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Constitution of the Caliphate State for Android

The Constitution of the Caliphate State, Delegated Assistants

Article 44: Empowering of delegated assistant

The Constitution of the Caliphate State,

Article 44:It is a condition for the empowering of a delegated assistant (Tafwid), that his empowerment encompasses two issues: The first being general responsibility, and the second being the representation. Accordingly, it is necessary for the Khalifah to say to him I appoint you on my behalf as my deputy” or anything that is of a similar meaning from the wordings that encompass the general responsibility and representation. This authorisation enables the Khalifah to send the assistants to specific locations, or transfer them to other places and other work as is required as the assistant of the Khalifah, and without the need for a new authorisation since it all falls under the original empowerment. 

The evidence for this is the reality of the work of the assistant, since the minister of Tafwid, or the assistant of Tafwid, who is the minister that the Khalifah appointed to carry the responsibility of ruling and authority with him. He is authorised to manage the affairs according to his opinion, and to conduct them according to his Ijtihad in agreement with the Shari’ah rules, and so the Khalifah empowers him with a general handling and representation. The representation here is a contract, and contracts are not correct unless they are contracted with a direct word, and so for this reason, it has been made a condition that empowering an assistant must occur with wording that indicates he is a representative in the place of the Khalifah and has the general control. Such as if the Khalifah said to him “I granted you what is upon me, to act on my behalf”, or says, “I made you a minister, and decided upon your representation” or something similar. In other words, it should encompass the general representation and general control by any manner it is understood, so it is imperative that the empowerment of the assistant is upon words that indicate the reality of the assistant, which is the representative of the Khalifah, and takes everything in terms of mandatory powers which the Khalifah has. In other words, it is imperative that the contract of ministry with the assistant is upon a wording which encompasses two conditions: the first being general control, the second being representation, and if the wording does not explicitly cover these two conditions, then the ministry for the assistant is not contracted.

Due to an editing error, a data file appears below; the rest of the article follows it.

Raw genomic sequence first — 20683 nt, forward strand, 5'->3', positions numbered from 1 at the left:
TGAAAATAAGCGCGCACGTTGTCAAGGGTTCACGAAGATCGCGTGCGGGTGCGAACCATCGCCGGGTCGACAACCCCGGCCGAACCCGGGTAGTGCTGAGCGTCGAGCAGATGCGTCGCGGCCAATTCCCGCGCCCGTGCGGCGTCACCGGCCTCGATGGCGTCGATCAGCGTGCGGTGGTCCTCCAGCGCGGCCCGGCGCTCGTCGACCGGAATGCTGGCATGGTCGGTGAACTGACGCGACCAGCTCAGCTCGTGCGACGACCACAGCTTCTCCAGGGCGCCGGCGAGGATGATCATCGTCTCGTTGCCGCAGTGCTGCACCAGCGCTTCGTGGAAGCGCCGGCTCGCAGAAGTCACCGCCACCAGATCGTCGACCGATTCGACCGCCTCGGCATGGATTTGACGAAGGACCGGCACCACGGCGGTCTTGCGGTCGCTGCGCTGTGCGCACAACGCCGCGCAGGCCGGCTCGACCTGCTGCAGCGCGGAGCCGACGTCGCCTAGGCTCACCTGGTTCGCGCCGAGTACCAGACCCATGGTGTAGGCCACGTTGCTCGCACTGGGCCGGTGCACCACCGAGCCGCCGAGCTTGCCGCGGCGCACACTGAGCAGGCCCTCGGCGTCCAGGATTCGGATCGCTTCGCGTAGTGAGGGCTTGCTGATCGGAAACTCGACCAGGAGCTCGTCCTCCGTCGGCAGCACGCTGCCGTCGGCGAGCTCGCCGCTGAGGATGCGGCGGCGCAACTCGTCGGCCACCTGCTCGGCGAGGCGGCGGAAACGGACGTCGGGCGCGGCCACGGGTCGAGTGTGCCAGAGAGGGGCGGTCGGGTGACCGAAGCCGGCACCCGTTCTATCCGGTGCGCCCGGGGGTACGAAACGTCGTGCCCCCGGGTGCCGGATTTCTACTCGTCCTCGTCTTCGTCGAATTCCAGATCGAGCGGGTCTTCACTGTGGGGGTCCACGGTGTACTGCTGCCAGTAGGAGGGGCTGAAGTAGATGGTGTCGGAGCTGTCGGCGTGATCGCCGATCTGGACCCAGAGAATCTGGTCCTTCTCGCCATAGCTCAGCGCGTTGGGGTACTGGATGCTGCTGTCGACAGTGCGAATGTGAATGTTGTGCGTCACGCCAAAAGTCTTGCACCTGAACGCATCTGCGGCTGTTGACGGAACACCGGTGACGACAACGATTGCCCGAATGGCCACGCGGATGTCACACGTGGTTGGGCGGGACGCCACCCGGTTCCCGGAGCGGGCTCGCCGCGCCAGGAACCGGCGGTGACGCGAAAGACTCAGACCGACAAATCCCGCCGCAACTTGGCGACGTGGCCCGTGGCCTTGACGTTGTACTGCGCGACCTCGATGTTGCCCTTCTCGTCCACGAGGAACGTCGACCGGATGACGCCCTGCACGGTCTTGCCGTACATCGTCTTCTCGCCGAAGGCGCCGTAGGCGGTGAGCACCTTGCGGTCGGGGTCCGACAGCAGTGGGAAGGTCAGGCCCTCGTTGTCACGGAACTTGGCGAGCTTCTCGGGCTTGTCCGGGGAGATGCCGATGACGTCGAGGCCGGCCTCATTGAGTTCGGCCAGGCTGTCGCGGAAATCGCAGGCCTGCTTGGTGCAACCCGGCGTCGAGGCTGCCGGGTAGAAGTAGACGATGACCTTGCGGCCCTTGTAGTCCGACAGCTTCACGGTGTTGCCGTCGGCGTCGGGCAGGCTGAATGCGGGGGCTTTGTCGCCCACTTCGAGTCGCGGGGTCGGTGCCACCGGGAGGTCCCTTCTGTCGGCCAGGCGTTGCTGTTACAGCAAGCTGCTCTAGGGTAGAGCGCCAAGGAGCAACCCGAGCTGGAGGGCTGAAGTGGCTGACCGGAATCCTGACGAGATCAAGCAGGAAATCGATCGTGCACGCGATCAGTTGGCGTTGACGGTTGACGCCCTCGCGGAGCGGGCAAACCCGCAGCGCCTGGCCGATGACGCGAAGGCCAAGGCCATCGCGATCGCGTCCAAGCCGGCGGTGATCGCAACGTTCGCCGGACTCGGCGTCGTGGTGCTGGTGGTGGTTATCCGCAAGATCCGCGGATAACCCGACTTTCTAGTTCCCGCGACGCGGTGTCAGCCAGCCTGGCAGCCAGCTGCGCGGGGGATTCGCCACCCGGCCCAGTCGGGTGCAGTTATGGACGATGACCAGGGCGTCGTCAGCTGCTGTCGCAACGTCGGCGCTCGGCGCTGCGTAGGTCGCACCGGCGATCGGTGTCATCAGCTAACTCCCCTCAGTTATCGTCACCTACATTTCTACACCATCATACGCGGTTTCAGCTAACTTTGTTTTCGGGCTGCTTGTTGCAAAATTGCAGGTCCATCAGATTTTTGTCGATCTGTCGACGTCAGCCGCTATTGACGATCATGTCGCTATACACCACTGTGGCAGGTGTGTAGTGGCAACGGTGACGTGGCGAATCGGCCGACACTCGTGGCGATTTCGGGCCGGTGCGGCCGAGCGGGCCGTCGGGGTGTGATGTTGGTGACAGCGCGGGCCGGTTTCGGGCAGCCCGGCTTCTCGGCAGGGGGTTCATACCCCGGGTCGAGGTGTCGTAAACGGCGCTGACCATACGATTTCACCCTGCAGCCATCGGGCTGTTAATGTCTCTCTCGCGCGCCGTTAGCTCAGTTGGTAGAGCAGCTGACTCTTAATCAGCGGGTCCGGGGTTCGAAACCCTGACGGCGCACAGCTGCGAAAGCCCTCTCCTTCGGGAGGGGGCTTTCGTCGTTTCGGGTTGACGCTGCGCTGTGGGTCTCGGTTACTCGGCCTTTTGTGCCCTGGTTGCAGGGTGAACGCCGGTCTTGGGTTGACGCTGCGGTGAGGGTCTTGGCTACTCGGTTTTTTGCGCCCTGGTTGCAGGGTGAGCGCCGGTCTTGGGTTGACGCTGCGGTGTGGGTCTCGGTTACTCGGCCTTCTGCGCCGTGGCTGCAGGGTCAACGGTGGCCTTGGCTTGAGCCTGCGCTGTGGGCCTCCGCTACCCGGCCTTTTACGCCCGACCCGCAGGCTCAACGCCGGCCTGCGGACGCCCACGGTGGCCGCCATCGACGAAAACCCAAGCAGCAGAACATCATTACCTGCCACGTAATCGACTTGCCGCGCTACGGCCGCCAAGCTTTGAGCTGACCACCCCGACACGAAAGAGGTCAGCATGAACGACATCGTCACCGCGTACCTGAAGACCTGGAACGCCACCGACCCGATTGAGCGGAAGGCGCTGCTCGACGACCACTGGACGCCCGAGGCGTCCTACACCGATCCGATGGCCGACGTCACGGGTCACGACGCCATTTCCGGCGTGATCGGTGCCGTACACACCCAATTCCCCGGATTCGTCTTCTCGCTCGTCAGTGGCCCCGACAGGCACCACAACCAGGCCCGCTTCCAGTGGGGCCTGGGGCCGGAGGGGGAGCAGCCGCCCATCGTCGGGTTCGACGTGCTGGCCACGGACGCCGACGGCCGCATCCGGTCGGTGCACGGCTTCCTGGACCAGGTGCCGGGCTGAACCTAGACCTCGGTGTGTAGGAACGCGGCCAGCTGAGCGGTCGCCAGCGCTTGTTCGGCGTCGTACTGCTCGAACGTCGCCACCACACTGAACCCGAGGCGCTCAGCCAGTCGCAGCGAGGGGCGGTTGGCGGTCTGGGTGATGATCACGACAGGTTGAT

Though he is empowered with representation and general control, it is permitted for the Khalifah to use him in a specific action or place at a period of time, and for other work or another place at another time. The two sheikhs (Muslim and Al-Bukhari) reported from Abu Hurayrah

«بَعَثَ رَسُولُ اللَّهِ  صلى الله عليه وآله وسلم عُمَرَ عَلَى الصَّدَقَةِ»

“The Messenger of Allah  صلى الله عليه وآله وسلم sent Umar to collect Sadaqah (Zakah)”. Al-Nasa’i and Al-Darami reported

«أَنَّ النَّبِيَّ  صلى الله عليه وآله وسلم حِينَ رَجَعَ مِنْ عُمْرَةِ الْجِعْرَانَةِ بَعَثَ أَبَا بَكْرٍ عَلَى الْحَجِّ»

“When the Prophet  صلى الله عليه وآله وسلم returned from ’Umra, he sent Abu Bakr for the Hajj”. In other words, Abu Bakr (ra) and Umar (ra) – who were the two ministers for the Messenger of Allah  صلى الله عليه وآله وسلم were charged with general control over specific actions, and not in all the actions at the time of the Messenger  صلى الله عليه وآله وسلم , despite that they were assistants authorised with general control and representation as inferred from the ministry of authorisation (Wizara’ Al-Tafwid). ’Ali (ra) and ’Uthman (ra) did the same at the time of Umar (ra). And even during the time of Abu Bakr (ra) when his assistant Umar (ra) was very apparent in exercising general control and representation, to the point that some of the companions would say to Abu Bakr (ra) that we don’t know whether Umar (ra) or you is the Khalifah, despite that Abu Bakr (ra) would make Umar (ra) responsible for the judiciary in some periods, as has been reported by Al-Bayhaqi with a chain that was strengthened by Al-Hafiz.